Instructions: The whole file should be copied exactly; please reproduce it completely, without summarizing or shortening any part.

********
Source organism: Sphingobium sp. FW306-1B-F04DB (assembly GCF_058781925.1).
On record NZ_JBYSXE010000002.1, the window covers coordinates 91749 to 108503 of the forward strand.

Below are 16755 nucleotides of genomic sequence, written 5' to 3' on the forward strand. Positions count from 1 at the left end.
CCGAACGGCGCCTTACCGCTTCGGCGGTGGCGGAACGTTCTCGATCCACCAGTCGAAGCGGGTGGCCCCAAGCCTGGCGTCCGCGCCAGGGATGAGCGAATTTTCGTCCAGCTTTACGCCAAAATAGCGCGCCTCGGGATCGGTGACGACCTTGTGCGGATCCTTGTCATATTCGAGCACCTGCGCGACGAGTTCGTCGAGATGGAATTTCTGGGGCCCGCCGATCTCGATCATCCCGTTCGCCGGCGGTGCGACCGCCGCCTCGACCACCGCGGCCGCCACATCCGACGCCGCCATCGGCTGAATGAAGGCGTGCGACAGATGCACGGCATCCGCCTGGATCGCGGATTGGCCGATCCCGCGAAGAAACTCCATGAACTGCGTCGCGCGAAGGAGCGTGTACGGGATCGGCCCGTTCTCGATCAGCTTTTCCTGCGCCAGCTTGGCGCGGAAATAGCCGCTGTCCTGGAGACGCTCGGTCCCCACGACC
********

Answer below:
Source organism: Sphingobium sp. FW306-1B-F04DB (assembly GCF_058781925.1).
On record NZ_JBYSXE010000002.1, the window covers coordinates 91749 to 108503 of the forward strand.

Below are 16755 nucleotides of genomic sequence, written 5' to 3' on the forward strand. Positions count from 1 at the left end.
CCGAACGGCGCCTTACCGCTTCGGCGGTGGCGGAACGTTCTCGATCCACCAGTCGAAGCGGGTGGCCCCAAGCCTGGCGTCCGCGCCAGGGATGAGCGAATTTTCGTCCAGCTTTACGCCAAAATAGCGCGCCTCGGGATCGGTGACGACCTTGTGCGGATCCTTGTCATATTCGAGCACCTGCGCGACGAGTTCGTCGAGATGGAATTTCTGGGGCCCGCCGATCTCGATCATCCCGTTCGCCGGCGGTGCGACCGCCGCCTCGACCACCGCGGCCGCCACATCCGACGCCGCCATCGGCTGAATGAAGGCGTGCGACAGATGCACGGCATCCGCCTGGATCGCGGATTGGCCGATCCCGCGAAGAAACTCCATGAACTGCGTCGCGCGAAGGAGCGTGTACGGGATCGGCCCGTTCTCGATCAGCTTTTCCTGCGCCAGCTTGGCGCGGAAATAGCCGCTGTCCTGGAGACGCTCGGTCCCCACGACC